Review: The Buzz is on as The Hives Deliver a Stinging Return

The Hives
The Death of Randy Fitzsimmons
4 out of 5 stars

Videos by American Songwriter

The adjectives fly furiously on the promotional literature for The Hives’ first album in a decade. “Frenzied,” high energy,” “hair-raising,” “hard-charging,” and “anthemic songs with shout-friendly melodies”…; all true about the Swedish quintet’s previous music and their new work.

Those familiar with the band’s breakneck sound—a mash-up of rock, punk, and garage, similar to a combination of what The Stooges, the Ramones, Cheap Trick, and AC/DC might yield—will rejoice in knowing that the long layoff hasn’t altered, let alone watered down, these guys’ sonic blueprint. If anything, The Death of Randy Fitzsimmons is fist-to-the-face proof that this is their life’s work and neither age nor changing fashion is going to deter them from their established aural attack.

Some may decry that The Hives haven’t progressed, but even naysayers will admit that these fresh, muscular riffs, comparable to the old ones, explode out the speakers with manic force, making it impossible to stay seated as they churn out a dozen zingers with sweat to spare. Push play and strap in as the power chords of “Bogus Operandi” swell up and singer Howlin’ Pelle shouts Like I say, like I say…with machine gun repetition while the band cranks out behind him. It makes even the once-great Slade seem lackadaisical in comparison.

Lyrics are generally silly but each track has a few quirky production tricks to keep things fresh. From the non-stop handclaps bringing “Rigor Mortis Radio” to life and stomping feet taking the place of drums on “Crash Into the Weekend,” there are enough twists to keep the refrains unique.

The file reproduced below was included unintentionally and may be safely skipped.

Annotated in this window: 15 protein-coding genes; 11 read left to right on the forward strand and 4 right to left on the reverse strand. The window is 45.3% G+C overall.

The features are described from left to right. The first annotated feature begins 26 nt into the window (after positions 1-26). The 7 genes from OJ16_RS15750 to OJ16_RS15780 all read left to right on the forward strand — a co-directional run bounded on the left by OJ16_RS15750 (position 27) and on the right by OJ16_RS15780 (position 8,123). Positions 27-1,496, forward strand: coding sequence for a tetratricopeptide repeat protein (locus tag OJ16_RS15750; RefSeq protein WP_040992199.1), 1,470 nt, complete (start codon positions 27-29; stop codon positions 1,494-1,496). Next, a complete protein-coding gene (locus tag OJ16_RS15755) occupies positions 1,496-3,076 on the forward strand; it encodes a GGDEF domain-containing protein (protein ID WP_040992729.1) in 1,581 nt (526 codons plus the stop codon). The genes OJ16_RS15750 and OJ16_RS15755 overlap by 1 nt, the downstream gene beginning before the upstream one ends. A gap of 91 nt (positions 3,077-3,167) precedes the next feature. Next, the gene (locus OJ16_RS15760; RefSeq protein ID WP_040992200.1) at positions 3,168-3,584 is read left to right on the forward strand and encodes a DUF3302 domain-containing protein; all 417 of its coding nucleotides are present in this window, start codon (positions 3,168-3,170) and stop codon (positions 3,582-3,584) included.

Anyone unprepared for this blitz of wham-bam-thank you ma’am explosions might find the onslaught of unadulterated power pop either refreshing or off-putting. With a dozen bangers shoehorned into a little over a half hour (eight don’t break three minutes, a few don’t make it to two) nothing is overdone. Only the synth (!) and drum machine-driven “What Did I Ever Do to You,” with Pelle performing his best snotty Iggy Pop impersonation, drops the energy from pegging in the red.  But that just allows listeners a chance to catch their breaths before the closing “Step Out of the Way” wraps up with supercharged intensity.  

Why it took ten years to craft is unclear, but if this qualifies as a comeback, The Hives have returned with a thunderous buzz.  

Photo by Bisse Bengtsson / tcbpr

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